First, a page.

Tequila is made from the leaves and rope, food, soap and other products are made from the fibers and pulp (pretty industrious plant, I’d say!). Agave filifera rarely flowers, but when it does, greenish flowers bloom on a 6-foot tall spike. Some can bloom annually, while others only bloom every 30-40 years (As a gardener obsessed, I’ve developed a store of patience—contrary to what my family and friends might say!—but I doubt I’d have the patience to wait for that show!) The flowers turn maroon as they age.

© Cindy Dyer. All rights reserved.





Honeybee on Chrysanthemum

25 10 2011

Photographed in the National Garden outside the U.S. Botanic Garden

© Cindy Dyer. All rights reserved.





Geranium Pelargonium x hortorum

25 10 2011

I think this might be the specialty ‘Crystal Palace Gem’ Pelargonium, although it wasn’t identified at the National Garden. I was drawn to the intense orange-red flowers against yellow-chartreuse leaves.

© Cindy Dyer. All rights reserved.





Echeveria setosa

25 10 2011

Echeveria setosa, a member of the Stonecrop family (Crassulaceae), is native to Mexico and is commonly known as the Mexican fire cracker or firecracker plant. It blooms from early to late April with bright red and yellow flowers. Echeverias are my favorite type of succulent and these on display in large glazed pots at the U.S. Botanic Garden are stunning! Photographed in the First Ladies’ Water Garden, part of the National Garden at the U.S. Botanic Garden

© Cindy Dyer. All rights reserved.





Spathoglottis ‘Golden Passion’

24 10 2011

Spathoglottis ‘Golden Passion’, from the Orchid family, photographed in the conservatory at the U.S. Botanic Garden

© Cindy Dyer. All rights reserved.





Chirita ‘Walkerae’ bloom

24 10 2011

Chirita ‘Walkerae’ bloom, photographed in the conservatory at the U.S. Botanic Garden this afternoon. Doesn’t the tubular part of the flower look like the torso and leg of a green lizard?!

Learn more about the genus Chirita from the site below by John Boggan from the Smithsonian Institute.

http://www.gesneriads.ca/genchiri.htm

© Cindy Dyer. All rights reserved.





Re-post: A riot of color

13 03 2011

Originally posted 3.11.2008. Photographs taken at the U.S. Botanic Garden during their annual Orchid exhibit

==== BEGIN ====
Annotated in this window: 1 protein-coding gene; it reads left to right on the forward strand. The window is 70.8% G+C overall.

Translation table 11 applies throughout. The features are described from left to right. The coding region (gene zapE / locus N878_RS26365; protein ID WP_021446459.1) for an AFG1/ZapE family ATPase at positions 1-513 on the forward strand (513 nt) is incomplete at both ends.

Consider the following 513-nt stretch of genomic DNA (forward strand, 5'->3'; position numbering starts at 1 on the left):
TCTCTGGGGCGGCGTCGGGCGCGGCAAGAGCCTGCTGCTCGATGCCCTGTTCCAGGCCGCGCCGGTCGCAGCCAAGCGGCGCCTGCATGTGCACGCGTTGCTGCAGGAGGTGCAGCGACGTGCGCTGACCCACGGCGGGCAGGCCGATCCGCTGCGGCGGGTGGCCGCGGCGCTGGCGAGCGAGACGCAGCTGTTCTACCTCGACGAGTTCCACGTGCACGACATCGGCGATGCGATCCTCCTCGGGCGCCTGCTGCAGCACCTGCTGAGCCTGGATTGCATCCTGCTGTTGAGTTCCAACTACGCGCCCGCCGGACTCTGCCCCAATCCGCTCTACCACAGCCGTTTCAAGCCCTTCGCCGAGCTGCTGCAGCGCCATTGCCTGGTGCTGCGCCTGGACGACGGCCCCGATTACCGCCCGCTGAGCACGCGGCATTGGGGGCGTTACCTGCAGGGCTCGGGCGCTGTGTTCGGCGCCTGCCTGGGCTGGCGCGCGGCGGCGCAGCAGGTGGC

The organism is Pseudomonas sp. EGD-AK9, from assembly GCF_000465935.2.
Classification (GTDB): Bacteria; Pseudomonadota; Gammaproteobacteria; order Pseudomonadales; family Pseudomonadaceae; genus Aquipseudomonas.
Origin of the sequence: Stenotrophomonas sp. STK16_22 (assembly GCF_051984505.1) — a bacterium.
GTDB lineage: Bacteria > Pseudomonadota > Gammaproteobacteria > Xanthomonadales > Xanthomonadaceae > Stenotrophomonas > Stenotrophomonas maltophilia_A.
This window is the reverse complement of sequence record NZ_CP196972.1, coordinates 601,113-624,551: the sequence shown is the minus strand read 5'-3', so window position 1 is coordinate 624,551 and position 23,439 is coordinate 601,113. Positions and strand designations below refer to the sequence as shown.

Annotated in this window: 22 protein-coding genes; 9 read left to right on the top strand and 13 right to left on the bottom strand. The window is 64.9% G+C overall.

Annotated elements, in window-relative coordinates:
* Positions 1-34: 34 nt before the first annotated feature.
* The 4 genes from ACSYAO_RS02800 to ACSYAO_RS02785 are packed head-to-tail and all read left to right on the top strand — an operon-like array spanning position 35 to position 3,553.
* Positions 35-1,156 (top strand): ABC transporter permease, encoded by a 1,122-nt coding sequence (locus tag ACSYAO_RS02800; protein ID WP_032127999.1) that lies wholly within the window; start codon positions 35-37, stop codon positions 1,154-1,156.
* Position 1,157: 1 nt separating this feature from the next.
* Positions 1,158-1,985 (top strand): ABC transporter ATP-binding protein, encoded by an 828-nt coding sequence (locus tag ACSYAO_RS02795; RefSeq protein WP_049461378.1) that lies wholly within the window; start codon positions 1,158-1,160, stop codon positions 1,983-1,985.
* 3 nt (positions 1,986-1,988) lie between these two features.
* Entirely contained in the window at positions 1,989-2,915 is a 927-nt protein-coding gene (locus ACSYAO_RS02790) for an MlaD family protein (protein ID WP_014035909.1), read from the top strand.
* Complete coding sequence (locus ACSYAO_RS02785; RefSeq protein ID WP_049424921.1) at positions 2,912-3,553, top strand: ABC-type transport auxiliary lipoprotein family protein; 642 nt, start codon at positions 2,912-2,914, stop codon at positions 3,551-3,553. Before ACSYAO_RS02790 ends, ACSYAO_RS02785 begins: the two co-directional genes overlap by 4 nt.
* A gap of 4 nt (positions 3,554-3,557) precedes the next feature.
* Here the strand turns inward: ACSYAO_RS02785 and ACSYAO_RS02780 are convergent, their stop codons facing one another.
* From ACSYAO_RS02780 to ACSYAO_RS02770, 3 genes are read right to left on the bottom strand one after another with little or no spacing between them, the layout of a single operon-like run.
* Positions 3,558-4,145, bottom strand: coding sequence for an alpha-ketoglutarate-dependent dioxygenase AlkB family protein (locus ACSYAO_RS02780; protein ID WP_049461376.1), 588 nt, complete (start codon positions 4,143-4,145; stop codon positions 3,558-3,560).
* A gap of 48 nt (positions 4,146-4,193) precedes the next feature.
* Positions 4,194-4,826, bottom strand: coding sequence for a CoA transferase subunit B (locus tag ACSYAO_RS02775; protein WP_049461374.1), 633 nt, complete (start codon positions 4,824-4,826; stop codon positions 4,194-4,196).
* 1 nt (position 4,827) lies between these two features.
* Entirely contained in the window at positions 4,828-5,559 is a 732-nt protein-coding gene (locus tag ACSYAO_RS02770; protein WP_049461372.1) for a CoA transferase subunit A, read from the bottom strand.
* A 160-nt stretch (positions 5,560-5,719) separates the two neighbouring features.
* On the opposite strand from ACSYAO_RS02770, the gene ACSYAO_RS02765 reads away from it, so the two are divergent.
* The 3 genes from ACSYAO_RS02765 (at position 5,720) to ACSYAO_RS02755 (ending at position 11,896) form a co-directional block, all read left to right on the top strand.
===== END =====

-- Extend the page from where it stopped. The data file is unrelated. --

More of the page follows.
© Cindy Dyer. All rights reserved.

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Quick visit to the U.S. Botanic Garden

1 04 2010

Michael and I picked up his sister Kathy and her boss from D.C. (they were in town for a workshop) to do a really quick sightseeing tour and then drop them off at National Airport this afternoon. Downtown D.C. was a madhouse with all the tourists and the big Cherry Blossom Festival in full swing! We had about 25 minutes to pop into the U.S. Botanic Garden, then we dropped them off at the Natural History Museum for another 25 minutes while we drove around. I was only able to shoot a few images at the U.S. Botanic Garden—too many people and too little time. Despite that fact, I’ll take flower-shooting time anywhere and anytime I can get it—from here on out, expect lots of flower macros! Here are a few I liked…

© Cindy Dyer. All rights reserved.






Check out my zenfolio.com gallery!

1 05 2009

I’ve been working on putting the “cream of the crop” of my garden and landscape photos into one easy-to-navigate gallery. Eventually I’ll have the gallery set up to sell prints as well as stock photos, but in the interim, this is just a way to wrangle all of my web-viewing-only images into one gallery. I’ll be adding more images in the future. Currently there are 380 images in the Botanical Gallery. That should keep you plenty busy! If you’re a regular visitor to my blog, you’ll recognize many of the photos.

Once you click on the first link below, you can click “view all” at the bottom and see everything on one page, scrolling down as you go. If you click on an individual photo, it will enlarge and thumbnails for other images will show up on the side (as shown in the collage below). You can click on any of those to enlarge, or you can just launch the slide show in the second link below. I hope you enjoy the show!

Gallery:  http://cindydyer.zenfolio.com/p270076135

Slideshow: http://cindydyer.zenfolio.com/p270076135/slideshow

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Open a Zenfolio account with my referral code 8B9-BTJ-6G3 and save $5.00

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Fascinating Orchids

23 02 2008

I photographed these orchids last year at the annual orchid show as the U.S. Botanic Garden (http://www.usbg.gov/) in Washington, D.C. The show this year runs from Feb. 2 through April 13, and I plan on getting over there one sunny day to add to my archives!

Information on growing orchids:

http://www.argusorchids.net/

http://www.orchids.org/culture/culture.html

© Cindy Dyer. All rights reserved.